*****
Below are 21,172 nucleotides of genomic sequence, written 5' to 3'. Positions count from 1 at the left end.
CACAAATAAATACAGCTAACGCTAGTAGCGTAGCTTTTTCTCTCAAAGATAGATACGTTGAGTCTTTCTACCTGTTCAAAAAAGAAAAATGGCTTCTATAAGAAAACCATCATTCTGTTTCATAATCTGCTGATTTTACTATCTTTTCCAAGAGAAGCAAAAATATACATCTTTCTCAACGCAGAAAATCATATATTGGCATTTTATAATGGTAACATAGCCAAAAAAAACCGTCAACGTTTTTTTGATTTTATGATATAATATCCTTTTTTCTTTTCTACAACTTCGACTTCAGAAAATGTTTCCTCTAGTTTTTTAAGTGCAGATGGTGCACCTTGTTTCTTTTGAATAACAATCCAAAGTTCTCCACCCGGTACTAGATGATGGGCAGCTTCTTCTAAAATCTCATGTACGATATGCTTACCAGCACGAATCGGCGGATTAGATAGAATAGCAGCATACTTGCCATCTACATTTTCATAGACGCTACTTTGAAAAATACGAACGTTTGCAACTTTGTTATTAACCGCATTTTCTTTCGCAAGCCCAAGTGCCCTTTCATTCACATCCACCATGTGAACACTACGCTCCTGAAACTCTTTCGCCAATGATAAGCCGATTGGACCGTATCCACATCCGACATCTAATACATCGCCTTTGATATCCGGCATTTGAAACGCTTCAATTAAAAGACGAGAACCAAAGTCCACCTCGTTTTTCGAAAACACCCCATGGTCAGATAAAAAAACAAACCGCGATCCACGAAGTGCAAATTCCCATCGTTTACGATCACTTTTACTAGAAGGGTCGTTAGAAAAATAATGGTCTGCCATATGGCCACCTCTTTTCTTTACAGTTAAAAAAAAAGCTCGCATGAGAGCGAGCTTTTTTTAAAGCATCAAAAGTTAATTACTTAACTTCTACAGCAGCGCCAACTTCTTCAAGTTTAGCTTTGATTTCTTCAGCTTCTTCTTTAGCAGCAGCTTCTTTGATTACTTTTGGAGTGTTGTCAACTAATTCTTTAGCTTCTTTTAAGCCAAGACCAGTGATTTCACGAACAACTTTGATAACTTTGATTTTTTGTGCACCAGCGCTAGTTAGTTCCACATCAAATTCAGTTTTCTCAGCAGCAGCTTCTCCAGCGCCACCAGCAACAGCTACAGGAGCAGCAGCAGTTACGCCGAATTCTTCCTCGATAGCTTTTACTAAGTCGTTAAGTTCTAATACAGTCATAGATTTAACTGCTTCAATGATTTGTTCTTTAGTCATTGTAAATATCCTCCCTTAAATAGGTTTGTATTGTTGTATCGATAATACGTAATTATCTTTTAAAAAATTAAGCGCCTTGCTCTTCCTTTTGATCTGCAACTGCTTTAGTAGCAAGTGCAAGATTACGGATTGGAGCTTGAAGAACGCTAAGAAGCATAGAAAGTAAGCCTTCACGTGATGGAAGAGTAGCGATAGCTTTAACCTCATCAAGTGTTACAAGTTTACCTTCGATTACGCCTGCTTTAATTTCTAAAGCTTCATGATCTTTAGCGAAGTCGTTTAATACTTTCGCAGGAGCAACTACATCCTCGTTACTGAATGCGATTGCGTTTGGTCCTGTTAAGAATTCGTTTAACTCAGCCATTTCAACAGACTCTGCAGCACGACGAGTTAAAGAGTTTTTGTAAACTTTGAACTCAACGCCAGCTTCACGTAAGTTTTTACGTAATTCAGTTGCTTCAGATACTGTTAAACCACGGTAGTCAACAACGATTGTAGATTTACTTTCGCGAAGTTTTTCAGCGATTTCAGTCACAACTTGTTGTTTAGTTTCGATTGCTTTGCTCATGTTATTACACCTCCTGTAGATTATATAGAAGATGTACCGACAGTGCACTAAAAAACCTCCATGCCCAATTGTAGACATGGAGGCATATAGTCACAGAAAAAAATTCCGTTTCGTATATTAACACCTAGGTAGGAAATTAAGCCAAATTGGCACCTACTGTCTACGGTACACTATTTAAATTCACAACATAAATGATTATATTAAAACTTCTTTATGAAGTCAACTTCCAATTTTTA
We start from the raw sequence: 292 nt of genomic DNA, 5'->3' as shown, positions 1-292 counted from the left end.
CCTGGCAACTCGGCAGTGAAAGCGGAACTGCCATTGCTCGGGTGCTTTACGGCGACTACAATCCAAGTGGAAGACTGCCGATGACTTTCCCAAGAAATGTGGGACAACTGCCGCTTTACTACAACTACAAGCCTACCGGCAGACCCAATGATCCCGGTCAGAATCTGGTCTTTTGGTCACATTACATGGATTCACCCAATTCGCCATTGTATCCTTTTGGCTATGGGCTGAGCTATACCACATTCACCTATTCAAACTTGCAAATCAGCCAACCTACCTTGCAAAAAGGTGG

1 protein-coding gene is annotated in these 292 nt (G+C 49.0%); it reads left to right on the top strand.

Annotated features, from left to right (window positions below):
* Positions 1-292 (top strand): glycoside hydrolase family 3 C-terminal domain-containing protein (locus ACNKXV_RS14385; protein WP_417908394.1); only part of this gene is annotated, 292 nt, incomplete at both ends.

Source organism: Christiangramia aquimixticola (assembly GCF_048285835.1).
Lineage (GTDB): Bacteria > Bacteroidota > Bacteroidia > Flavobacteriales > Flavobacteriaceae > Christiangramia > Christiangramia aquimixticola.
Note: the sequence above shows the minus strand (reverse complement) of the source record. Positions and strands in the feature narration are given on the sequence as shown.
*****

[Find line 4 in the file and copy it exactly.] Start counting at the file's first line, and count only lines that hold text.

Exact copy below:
CCTGGCAACTCGGCAGTGAAAGCGGAACTGCCATTGCTCGGGTGCTTTACGGCGACTACAATCCAAGTGGAAGACTGCCGATGACTTTCCCAAGAAATGTGGGACAACTGCCGCTTTACTACAACTACAAGCCTACCGGCAGACCCAATGATCCCGGTCAGAATCTGGTCTTTTGGTCACATTACATGGATTCACCCAATTCGCCATTGTATCCTTTTGGCTATGGGCTGAGCTATACCACATTCACCTATTCAAACTTGCAAATCAGCCAACCTACCTTGCAAAAAGGTGG